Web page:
Great Expectations, Vol. 0056
Great Expectations, Vol. 0056   -     By: Charles Dickens, Michael Slater
Buy Item $23.40 Retail: $26.00 Save 10% ($2.60)
Expected to ship on or about 01/13/18.
Stock No: WW05798
Random House / 1992 / Hardcover
Quantity:

Add To Cart


Add To Wishlist
Quantity:


Add To Cart


Wishlist

Great Expectations, Vol. 0056

Random House / 1992 / Hardcover

Expected to ship on or about 01/13/18.
Stock No: WW05798


This product is not available for expedited shipping.
* This product is available for shipment only to the USA.

Product Description

From the young Pip's first terrifying encounter with the convict Magwitch in the gloom of a graveyard, to the splendidly morbid set pieces in Miss Havisham's mansion, to the magnificently realized boat chase down the Thames, Great Expectations is filled with the transcendent excitement that Dickens could so abundantly provide. But it is also, perhaps because it was written in 1860, at the height of his maturity, distinguished by a bittersweet understanding on the part of its author of the extent to which our deepest moral dilemnas are born of our own obsessionns and illusions.

Product Information

Format: Hardcover
Vendor: Random House
Publication Date: 1992
Dimensions: 8.30 X 5.28 X 1.37 (inches)
ISBN: 0679405798
ISBN-13: 9780679405795
Series: Everyman's Library

Publisher's Description

One of Charles Dickens’s most fascinating novels, Great Expectations follows the orphan Pip as he leaves behind a childhood of misery and poverty after an anonymous benefactor offers him a chance at the life of a gentleman.

From the young Pip’s first terrifying encounter with the convict Magwitch in the gloom of a graveyard to the splendidly morbid set pieces in Miss Havisham’s mansion to the magnificently realized boat chase down the Thames, Great Expectations is filled with the transcendent excitement that Dickens could so abundantly provide.

Written in 1860, at the height of his maturity, it also reveals the novelist’s bittersweet understanding of the extent to which our deepest moral dilemmas are born of our own obsessions and illusions.

This edition includes Dickens’s original, discarded conclusion to the novel, the 1907 Everyman preface by G. K. Chesterton, and twenty illustrations by F. W. Pailthorpe.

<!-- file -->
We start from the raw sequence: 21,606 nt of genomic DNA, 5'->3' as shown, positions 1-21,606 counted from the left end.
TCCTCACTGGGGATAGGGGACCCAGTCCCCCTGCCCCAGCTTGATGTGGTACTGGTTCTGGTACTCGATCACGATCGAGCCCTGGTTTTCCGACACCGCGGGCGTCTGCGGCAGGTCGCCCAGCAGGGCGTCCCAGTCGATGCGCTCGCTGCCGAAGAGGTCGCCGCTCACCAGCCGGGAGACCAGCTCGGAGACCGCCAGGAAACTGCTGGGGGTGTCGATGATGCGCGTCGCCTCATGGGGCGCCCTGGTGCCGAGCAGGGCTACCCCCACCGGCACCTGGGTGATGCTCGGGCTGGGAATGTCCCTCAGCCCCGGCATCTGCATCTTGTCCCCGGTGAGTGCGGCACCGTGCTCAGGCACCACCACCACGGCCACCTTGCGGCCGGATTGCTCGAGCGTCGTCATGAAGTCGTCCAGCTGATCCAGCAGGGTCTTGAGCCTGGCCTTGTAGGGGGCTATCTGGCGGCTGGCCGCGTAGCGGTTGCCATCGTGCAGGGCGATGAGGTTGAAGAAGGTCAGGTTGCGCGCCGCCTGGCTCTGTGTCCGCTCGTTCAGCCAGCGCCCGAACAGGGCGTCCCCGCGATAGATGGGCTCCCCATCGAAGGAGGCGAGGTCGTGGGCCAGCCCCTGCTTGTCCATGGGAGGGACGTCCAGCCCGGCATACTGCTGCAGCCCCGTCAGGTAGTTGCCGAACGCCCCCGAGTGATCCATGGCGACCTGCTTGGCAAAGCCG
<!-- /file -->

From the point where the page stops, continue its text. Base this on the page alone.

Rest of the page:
(Book Jacket Status: Jacketed)
 

Author Bio

Charles Dickens was born in a little house in Landport, Portsea, England, on February 7, 1812. The second of eight children, he grew up in a family frequently beset by financial insecurity. At age eleven, Dickens was taken out of school and sent to work in London backing warehouse, where his job was to paste labels on bottles for six shillings a week. His father John Dickens, was a warmhearted but improvident man. When he was condemned the Marshela Prison for unpaid debts, he unwisely agreed that Charles should stay in lodgings and continue working while the rest of the family joined him in jail. This three-month separation caused Charles much pain; his experiences as a child alone in a huge city–cold, isolated with barely enough to eat–haunted him for the rest of his life.

When the family fortunes improved, Charles went back to school, after which he became an office boy, a freelance reporter and finally an author. With Pickwick Papers (1836-7) he achieved immediate fame; in a few years he was easily the post popular and respected writer of his time. It has been estimated that one out of every ten persons in Victorian England was a Dickens reader. Oliver Twist (1837), Nicholas Nickleby (1838-9) and The Old Curiosity Shop (1840-41) were huge successes. Martin Chuzzlewit (1843-4) was less so, but Dickens followed it with his unforgettable, A Christmas Carol (1843), Bleak House (1852-3), Hard Times (1854) and Little Dorrit (1855-7) reveal his deepening concern for the injustices of British Society. A Tale of Two Cities (1859), Great Expectations (1860-1) and Our Mutual Friend (1864-5) complete his major works.

Dickens's marriage to Catherine Hoggarth produced ten children but ended in separation in 1858. In that year he began a series of exhausting public readings; his health gradually declined. After putting in a full day's work at his home at Gads Hill, Kent on June 8, 1870, Dickens suffered a stroke, and he died the following day.

Product Reviews

Be the first to write a review!

Ask a Question

Find Related Products

Author/Artist Review

Back
×

Ask a Question

What would you like to know about this product? Please enter your name, your email and your question regarding the product in the fields below, and we'll answer you in the next 24-48 hours.

If you need immediate assistance regarding this product or any other, please call 1-800-CHRISTIAN to speak directly with a customer service representative.